OCUFA calls for more provincial postsecondary funding
Toronto, ON, November 16, 2023 – The Ontario Confederation of University Faculty Associations (OCUFA) says the government’s Blue-Ribbon Panel’s recommendations fall far short of what is required to even adequately fund Ontario’s world-class public universities.
“How can we continue to aim for world-class excellence when we are dead last in Canada in per capita student funding?” said Nigmendra Narain, President of OCUFA. “Even if fully implemented, the panel’s recommendations would still leave Ontario’s public universities with the lowest provincial funding and the near-highest tuition for students in the country, so they would not put universities and colleges on viable, much less sustainable, footing.”
In reviewing the panel’s report, OCUFA has found that, even with the proposed 10% increase in public postsecondary funding this year, Ontario’s universities would remain the lowest per-student funded institutions in the entire country. The panel has also recommended much more modest increases in subsequent years, but even if the province were to maintain an annual 10% increase, OCUFA estimates it would take 10 years just to reach the Canadian average. Indeed, universities will continue to get less but still expected to do more.
The panel has also proposed that students help “share the load” by increasing tuition, even though Ontario’s domestic students already pay approximately $1,100 more in annual tuition than the Canadian average. Along with dealing with the growing challenges of inflation and affordable housing, students could be left shouldering an even larger burden if the recommended tuition hikes are implemented. Indeed, students will pay more but still get less.
“We agree with the panel that much needs to be done to make universities financially sustainable and that the process must start with the provincial government,” says Narain. “But the Blue-Ribbon report fails to recognize how far behind Ontario has fallen. How can we tell domestic and international students we have world-class public universities if we can’t even meet the average level of funding in Canada?”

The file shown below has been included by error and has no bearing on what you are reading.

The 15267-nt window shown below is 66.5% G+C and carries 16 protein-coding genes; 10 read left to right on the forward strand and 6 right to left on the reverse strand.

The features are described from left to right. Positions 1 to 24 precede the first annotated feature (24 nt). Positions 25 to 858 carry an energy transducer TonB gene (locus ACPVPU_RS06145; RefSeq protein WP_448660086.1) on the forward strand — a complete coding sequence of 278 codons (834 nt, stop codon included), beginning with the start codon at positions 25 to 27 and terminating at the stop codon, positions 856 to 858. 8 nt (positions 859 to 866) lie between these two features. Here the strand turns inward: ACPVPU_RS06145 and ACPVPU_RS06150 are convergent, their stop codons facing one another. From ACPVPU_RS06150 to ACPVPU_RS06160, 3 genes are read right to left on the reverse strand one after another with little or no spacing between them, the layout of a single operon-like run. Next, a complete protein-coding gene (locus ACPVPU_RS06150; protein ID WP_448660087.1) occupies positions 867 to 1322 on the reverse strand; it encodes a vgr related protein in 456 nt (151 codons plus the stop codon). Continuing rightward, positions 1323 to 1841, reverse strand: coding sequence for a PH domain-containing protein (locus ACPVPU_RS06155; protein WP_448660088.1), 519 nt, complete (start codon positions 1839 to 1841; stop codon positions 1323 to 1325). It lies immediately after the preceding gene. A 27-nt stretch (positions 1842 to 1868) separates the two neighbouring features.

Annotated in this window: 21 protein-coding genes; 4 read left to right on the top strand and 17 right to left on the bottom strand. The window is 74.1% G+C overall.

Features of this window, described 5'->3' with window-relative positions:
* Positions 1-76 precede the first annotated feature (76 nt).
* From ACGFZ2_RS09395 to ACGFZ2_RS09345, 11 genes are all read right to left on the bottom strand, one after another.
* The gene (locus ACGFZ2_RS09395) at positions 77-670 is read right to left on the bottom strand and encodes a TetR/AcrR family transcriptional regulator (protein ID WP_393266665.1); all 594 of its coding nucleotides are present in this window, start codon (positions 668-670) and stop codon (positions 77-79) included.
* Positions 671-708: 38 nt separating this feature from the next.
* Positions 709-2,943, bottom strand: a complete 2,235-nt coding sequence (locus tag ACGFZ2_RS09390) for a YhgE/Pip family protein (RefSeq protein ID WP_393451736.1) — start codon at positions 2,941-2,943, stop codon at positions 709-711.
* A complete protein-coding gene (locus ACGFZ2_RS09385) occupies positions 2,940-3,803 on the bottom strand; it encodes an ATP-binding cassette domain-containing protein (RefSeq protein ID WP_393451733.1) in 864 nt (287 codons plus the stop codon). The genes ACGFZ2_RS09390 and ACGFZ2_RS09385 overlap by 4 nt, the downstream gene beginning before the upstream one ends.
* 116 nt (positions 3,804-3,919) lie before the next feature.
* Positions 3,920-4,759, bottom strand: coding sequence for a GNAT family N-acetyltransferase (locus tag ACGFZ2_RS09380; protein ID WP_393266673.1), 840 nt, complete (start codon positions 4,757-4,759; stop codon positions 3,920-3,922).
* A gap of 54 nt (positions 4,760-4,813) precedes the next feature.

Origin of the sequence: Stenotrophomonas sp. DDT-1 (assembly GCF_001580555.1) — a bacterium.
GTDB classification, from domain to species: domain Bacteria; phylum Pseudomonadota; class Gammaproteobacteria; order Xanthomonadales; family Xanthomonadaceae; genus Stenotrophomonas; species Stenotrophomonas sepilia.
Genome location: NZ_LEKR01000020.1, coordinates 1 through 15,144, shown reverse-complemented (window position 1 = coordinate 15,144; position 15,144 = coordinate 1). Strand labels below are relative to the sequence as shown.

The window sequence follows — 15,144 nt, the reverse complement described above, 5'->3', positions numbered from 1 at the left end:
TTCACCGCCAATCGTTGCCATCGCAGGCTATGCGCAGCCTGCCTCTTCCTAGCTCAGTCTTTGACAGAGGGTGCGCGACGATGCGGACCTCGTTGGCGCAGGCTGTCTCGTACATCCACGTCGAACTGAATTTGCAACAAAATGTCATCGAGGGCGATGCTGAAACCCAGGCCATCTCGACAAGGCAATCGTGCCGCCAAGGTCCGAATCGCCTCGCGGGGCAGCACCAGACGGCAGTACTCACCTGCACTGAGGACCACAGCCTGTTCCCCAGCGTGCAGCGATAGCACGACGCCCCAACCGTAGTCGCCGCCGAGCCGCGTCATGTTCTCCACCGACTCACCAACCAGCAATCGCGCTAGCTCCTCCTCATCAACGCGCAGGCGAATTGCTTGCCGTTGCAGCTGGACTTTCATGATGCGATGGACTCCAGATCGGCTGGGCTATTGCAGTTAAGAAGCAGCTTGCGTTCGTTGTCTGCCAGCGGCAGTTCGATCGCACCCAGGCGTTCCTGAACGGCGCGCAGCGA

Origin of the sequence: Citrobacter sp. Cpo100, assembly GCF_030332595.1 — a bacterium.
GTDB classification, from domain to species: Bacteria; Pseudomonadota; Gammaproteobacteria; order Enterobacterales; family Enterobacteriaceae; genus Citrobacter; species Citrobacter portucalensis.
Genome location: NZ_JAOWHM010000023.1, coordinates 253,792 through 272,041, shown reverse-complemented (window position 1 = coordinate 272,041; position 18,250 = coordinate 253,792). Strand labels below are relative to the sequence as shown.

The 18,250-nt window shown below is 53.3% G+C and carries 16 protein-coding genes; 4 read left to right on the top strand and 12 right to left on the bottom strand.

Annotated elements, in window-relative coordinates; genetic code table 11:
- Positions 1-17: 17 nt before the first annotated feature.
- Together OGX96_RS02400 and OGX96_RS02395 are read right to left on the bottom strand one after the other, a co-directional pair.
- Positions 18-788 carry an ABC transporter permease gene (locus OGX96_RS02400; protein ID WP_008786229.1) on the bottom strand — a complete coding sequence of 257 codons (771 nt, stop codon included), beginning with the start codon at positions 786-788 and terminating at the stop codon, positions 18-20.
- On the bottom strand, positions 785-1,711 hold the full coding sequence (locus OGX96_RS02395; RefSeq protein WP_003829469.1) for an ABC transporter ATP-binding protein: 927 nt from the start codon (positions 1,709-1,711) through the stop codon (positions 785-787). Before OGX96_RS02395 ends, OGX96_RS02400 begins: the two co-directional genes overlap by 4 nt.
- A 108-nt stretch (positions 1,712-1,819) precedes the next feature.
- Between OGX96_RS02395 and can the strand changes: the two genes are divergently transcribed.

“OCUFA is optimistic that the report shared some of the concerns it expressed in its formal submission to the Blue-Ribbon panel, including universities’ overreliance on international student tuition and the impending increase in the number of domestic students,” said OCUFA Executive Director Jenny Ahn. “It also welcomes the panel’s acknowledgement that assertions around faculty being overcompensated are unwarranted.”
OCUFA looks forward to discussing the report with its faculty and academic librarian members, stakeholders and provincial officials at our Funding Our Future policy conference on November 30 and December 1, 2023, where the postsecondary community will collaborate to find positive outcomes and paths that serve university faculty, academic librarians, staff, and students as we strive for excellence in Ontario’s world-class public universities.
Founded in 1964, OCUFA represents 17,000 faculty, academic librarians, and other academic professionals in 31 member organizations across Ontario. It is committed to enhancing the quality of higher education in Ontario and recognizing the outstanding contributions of its members towards creating a world-class university system. For more information, please visit the OCUFA website at www.ocufa.on.ca.
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